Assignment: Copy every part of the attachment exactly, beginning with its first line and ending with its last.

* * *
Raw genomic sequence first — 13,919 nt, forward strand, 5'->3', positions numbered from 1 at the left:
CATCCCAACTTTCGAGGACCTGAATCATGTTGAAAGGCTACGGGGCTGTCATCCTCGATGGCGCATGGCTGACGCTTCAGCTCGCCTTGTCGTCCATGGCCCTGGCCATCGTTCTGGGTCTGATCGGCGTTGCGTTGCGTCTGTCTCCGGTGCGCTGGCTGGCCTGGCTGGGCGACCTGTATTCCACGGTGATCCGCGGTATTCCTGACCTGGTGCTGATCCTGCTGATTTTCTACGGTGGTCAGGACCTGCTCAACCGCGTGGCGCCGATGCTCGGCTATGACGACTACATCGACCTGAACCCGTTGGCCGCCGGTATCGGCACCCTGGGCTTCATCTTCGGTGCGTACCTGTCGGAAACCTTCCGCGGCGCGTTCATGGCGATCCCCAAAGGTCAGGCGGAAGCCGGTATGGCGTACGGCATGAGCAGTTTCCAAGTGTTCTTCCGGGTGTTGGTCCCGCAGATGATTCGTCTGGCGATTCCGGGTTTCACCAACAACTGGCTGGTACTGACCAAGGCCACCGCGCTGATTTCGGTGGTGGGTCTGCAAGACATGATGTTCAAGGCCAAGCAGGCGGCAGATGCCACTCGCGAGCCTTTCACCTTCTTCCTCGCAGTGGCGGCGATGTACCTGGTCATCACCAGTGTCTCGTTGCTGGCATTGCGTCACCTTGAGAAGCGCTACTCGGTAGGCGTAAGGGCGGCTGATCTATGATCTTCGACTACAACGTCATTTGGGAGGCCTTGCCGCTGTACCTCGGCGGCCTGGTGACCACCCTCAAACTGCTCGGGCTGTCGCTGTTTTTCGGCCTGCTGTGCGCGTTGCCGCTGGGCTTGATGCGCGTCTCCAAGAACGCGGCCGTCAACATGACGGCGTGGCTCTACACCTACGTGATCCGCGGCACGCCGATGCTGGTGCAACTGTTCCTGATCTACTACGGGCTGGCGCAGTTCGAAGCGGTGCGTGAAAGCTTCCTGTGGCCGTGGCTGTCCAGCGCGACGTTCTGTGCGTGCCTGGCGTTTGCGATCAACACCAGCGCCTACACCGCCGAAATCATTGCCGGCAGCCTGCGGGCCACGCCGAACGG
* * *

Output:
Raw genomic sequence first — 13,919 nt, forward strand, 5'->3', positions numbered from 1 at the left:
CATCCCAACTTTCGAGGACCTGAATCATGTTGAAAGGCTACGGGGCTGTCATCCTCGATGGCGCATGGCTGACGCTTCAGCTCGCCTTGTCGTCCATGGCCCTGGCCATCGTTCTGGGTCTGATCGGCGTTGCGTTGCGTCTGTCTCCGGTGCGCTGGCTGGCCTGGCTGGGCGACCTGTATTCCACGGTGATCCGCGGTATTCCTGACCTGGTGCTGATCCTGCTGATTTTCTACGGTGGTCAGGACCTGCTCAACCGCGTGGCGCCGATGCTCGGCTATGACGACTACATCGACCTGAACCCGTTGGCCGCCGGTATCGGCACCCTGGGCTTCATCTTCGGTGCGTACCTGTCGGAAACCTTCCGCGGCGCGTTCATGGCGATCCCCAAAGGTCAGGCGGAAGCCGGTATGGCGTACGGCATGAGCAGTTTCCAAGTGTTCTTCCGGGTGTTGGTCCCGCAGATGATTCGTCTGGCGATTCCGGGTTTCACCAACAACTGGCTGGTACTGACCAAGGCCACCGCGCTGATTTCGGTGGTGGGTCTGCAAGACATGATGTTCAAGGCCAAGCAGGCGGCAGATGCCACTCGCGAGCCTTTCACCTTCTTCCTCGCAGTGGCGGCGATGTACCTGGTCATCACCAGTGTCTCGTTGCTGGCATTGCGTCACCTTGAGAAGCGCTACTCGGTAGGCGTAAGGGCGGCTGATCTATGATCTTCGACTACAACGTCATTTGGGAGGCCTTGCCGCTGTACCTCGGCGGCCTGGTGACCACCCTCAAACTGCTCGGGCTGTCGCTGTTTTTCGGCCTGCTGTGCGCGTTGCCGCTGGGCTTGATGCGCGTCTCCAAGAACGCGGCCGTCAACATGACGGCGTGGCTCTACACCTACGTGATCCGCGGCACGCCGATGCTGGTGCAACTGTTCCTGATCTACTACGGGCTGGCGCAGTTCGAAGCGGTGCGTGAAAGCTTCCTGTGGCCGTGGCTGTCCAGCGCGACGTTCTGTGCGTGCCTGGCGTTTGCGATCAACACCAGCGCCTACACCGCCGAAATCATTGCCGGCAGCCTGCGGGCCACGCCGAACGG